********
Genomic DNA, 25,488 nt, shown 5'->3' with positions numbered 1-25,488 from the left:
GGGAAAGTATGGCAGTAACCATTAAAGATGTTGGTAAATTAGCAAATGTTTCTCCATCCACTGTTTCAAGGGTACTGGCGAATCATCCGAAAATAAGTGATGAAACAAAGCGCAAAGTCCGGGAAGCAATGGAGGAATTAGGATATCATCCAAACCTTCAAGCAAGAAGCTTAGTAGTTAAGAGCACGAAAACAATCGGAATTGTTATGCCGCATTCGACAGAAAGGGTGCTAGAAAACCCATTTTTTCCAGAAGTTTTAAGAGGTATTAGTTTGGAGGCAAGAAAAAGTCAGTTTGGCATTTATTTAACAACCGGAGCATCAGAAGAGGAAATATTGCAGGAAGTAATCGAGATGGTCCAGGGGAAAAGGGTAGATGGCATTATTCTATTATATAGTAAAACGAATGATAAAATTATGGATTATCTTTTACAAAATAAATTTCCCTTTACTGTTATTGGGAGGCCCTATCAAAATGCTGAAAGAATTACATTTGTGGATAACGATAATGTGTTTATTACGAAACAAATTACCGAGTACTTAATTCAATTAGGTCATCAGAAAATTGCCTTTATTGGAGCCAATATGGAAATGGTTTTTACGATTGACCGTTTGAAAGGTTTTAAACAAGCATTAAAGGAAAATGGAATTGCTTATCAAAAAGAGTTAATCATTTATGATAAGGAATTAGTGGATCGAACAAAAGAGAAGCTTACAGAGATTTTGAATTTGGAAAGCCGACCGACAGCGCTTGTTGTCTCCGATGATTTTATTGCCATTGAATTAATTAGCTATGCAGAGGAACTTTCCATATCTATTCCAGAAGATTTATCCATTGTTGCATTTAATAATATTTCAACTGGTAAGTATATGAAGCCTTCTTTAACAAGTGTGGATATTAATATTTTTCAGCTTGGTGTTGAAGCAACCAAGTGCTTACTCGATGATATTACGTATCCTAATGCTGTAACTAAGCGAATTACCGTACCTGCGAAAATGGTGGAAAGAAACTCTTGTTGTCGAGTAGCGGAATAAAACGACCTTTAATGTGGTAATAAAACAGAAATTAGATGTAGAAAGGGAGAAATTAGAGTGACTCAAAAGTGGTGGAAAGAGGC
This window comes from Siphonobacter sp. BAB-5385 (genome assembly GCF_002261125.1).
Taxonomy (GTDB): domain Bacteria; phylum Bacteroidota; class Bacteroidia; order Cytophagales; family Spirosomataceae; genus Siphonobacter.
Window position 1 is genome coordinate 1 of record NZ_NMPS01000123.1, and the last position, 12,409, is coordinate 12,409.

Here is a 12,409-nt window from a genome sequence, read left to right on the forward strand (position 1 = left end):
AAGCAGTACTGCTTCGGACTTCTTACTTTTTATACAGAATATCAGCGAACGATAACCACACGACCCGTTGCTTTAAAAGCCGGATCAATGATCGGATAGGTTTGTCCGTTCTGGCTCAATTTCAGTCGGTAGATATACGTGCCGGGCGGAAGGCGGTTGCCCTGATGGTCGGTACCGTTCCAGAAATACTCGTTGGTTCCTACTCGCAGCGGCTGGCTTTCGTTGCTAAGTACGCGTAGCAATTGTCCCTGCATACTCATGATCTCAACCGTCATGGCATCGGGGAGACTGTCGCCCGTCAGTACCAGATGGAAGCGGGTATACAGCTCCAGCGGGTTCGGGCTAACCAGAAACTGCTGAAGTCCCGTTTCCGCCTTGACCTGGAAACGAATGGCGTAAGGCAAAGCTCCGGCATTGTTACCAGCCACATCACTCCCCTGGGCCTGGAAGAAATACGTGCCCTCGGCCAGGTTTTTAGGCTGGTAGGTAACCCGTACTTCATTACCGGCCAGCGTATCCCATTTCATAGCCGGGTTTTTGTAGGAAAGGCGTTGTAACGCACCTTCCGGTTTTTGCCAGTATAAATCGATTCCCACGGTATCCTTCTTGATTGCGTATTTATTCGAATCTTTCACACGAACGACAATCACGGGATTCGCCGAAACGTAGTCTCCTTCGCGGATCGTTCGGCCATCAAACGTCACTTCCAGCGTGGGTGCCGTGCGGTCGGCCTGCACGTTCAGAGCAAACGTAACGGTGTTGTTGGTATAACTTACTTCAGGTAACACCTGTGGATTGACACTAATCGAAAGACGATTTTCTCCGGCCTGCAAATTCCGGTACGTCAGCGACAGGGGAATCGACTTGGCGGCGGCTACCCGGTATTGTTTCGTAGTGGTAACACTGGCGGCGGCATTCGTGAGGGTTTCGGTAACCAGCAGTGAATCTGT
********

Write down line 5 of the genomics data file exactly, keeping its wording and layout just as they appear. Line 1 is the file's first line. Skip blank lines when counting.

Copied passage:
Window position 1 is genome coordinate 1 of record NZ_NMPS01000123.1, and the last position, 12,409, is coordinate 12,409.